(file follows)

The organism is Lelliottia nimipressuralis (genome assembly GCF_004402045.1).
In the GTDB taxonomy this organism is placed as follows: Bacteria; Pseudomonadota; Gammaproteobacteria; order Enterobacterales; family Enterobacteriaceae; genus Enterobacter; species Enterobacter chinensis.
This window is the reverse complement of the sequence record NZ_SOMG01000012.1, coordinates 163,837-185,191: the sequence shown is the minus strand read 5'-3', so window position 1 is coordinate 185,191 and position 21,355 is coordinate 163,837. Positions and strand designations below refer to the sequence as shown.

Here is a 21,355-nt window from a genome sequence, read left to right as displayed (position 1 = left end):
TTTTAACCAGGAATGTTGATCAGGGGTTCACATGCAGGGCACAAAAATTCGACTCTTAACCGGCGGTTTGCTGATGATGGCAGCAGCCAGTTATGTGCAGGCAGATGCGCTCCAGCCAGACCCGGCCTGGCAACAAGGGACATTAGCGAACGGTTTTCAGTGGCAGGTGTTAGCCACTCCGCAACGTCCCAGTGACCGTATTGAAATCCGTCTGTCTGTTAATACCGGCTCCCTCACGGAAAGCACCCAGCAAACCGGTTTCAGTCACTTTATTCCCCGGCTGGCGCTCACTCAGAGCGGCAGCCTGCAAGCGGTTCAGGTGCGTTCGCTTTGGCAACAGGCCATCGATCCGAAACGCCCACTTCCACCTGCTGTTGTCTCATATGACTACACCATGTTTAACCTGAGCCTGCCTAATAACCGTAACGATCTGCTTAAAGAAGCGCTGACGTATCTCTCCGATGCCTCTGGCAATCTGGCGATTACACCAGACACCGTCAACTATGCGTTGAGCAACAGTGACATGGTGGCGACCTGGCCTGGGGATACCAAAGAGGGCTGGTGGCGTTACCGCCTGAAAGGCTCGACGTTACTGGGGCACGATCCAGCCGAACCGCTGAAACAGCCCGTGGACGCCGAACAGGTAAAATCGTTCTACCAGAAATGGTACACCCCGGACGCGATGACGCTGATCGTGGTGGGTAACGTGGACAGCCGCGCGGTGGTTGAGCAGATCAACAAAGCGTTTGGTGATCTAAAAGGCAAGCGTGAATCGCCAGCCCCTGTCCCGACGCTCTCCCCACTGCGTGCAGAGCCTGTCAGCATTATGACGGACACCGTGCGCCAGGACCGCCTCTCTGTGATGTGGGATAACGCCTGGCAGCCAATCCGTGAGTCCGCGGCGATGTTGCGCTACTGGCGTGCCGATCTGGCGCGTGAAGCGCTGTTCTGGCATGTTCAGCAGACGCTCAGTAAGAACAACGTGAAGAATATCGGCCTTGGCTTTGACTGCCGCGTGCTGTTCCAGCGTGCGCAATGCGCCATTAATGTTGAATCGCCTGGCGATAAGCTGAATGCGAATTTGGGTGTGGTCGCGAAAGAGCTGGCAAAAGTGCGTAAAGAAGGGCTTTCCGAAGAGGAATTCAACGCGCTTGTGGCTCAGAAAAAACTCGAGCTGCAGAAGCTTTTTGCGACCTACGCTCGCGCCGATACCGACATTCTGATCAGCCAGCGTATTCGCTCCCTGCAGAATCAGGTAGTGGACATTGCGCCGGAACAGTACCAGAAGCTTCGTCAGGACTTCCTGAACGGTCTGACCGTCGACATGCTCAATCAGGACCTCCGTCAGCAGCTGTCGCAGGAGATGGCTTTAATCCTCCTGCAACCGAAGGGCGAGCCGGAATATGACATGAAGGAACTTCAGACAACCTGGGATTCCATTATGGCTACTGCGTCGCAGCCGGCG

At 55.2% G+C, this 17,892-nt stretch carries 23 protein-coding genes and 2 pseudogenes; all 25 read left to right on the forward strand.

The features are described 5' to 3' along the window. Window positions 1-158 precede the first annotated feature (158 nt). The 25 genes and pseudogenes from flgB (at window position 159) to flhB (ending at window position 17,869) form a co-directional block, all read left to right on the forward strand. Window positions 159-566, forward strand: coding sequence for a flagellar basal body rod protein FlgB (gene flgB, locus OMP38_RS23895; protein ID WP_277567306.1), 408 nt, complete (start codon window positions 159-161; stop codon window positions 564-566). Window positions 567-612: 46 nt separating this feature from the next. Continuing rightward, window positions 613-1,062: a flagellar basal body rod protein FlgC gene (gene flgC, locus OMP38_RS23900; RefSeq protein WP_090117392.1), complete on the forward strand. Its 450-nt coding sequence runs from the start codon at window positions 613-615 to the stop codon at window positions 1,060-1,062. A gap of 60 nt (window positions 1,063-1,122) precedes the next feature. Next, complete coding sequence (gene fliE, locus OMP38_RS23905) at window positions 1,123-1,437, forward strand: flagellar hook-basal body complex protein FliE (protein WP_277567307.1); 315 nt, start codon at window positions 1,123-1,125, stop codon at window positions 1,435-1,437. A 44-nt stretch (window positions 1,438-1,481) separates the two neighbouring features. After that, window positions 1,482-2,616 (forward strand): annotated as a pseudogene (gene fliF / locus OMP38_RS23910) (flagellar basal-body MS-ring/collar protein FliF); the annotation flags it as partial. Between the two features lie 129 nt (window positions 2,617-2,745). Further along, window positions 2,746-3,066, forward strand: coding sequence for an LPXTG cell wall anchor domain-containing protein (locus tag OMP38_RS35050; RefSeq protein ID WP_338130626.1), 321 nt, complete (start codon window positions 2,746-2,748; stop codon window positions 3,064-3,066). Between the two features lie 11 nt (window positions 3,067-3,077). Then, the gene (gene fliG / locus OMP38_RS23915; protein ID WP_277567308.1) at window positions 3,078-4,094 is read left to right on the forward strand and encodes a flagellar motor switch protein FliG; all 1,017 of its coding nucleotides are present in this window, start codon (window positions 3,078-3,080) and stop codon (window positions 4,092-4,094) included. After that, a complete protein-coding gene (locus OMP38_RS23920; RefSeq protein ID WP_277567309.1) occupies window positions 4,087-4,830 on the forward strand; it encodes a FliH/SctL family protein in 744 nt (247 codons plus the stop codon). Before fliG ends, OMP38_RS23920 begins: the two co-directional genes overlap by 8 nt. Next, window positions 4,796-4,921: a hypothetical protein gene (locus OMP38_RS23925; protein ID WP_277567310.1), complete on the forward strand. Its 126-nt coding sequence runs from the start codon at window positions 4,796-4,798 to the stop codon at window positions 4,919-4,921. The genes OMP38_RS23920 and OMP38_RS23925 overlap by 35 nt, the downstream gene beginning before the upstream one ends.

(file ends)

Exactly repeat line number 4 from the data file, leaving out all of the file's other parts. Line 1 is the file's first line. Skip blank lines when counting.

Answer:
Here is a 21,355-nt window from a genome sequence, read left to right as displayed (position 1 = left end):